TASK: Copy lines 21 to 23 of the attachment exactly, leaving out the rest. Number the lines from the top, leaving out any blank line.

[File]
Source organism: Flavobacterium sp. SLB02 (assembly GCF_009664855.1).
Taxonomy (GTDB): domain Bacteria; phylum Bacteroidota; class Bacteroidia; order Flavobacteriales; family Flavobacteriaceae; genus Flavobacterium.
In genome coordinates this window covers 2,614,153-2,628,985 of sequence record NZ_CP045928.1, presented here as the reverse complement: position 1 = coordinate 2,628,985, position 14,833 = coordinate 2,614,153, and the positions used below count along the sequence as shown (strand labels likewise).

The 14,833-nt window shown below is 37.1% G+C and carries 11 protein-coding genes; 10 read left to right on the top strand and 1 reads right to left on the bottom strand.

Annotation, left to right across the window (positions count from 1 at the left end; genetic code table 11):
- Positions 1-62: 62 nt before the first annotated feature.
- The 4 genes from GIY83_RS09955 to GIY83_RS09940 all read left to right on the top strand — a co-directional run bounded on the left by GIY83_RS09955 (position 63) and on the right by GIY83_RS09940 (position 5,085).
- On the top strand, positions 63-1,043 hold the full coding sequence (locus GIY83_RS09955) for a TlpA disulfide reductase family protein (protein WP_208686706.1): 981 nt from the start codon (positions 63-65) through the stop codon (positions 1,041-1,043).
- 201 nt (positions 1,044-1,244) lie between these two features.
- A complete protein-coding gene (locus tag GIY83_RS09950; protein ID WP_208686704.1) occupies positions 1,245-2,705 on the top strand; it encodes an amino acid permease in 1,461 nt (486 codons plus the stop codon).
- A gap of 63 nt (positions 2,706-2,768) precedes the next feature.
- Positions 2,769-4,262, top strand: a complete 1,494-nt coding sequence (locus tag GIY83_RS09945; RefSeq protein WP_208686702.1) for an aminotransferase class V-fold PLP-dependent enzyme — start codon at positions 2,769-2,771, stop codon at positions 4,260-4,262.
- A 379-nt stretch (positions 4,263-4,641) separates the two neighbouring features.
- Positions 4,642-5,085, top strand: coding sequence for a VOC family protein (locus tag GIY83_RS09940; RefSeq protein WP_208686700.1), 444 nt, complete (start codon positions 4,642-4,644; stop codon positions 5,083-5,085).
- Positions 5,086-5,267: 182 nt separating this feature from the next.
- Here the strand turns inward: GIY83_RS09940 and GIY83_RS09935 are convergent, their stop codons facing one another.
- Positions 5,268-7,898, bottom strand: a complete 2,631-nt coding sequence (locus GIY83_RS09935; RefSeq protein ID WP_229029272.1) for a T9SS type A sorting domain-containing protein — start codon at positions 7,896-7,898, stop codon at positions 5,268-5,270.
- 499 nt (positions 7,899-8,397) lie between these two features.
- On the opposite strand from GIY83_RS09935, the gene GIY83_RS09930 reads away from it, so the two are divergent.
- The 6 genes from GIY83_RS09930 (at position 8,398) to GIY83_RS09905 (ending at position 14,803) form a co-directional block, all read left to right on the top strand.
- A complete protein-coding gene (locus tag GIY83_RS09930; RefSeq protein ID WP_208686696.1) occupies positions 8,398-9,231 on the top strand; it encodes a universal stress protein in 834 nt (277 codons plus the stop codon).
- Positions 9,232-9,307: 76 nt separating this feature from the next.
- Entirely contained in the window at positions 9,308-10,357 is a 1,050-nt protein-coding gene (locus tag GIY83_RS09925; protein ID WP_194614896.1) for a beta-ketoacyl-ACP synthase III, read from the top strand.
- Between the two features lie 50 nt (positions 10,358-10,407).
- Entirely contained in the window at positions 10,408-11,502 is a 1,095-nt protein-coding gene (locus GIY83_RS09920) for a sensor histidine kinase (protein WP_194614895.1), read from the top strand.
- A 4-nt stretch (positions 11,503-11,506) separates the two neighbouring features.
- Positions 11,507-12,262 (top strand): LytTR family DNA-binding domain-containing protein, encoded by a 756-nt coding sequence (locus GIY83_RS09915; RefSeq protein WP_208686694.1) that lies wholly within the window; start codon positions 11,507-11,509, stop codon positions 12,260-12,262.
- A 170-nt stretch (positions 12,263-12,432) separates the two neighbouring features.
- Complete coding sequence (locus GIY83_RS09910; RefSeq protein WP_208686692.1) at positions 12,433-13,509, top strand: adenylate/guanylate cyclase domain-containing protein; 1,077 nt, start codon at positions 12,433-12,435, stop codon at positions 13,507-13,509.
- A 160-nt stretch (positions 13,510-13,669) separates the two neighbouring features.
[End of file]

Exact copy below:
- A complete protein-coding gene (locus tag GIY83_RS09930; RefSeq protein ID WP_208686696.1) occupies positions 8,398-9,231 on the top strand; it encodes a universal stress protein in 834 nt (277 codons plus the stop codon).
- Positions 9,232-9,307: 76 nt separating this feature from the next.
- Entirely contained in the window at positions 9,308-10,357 is a 1,050-nt protein-coding gene (locus tag GIY83_RS09925; protein ID WP_194614896.1) for a beta-ketoacyl-ACP synthase III, read from the top strand.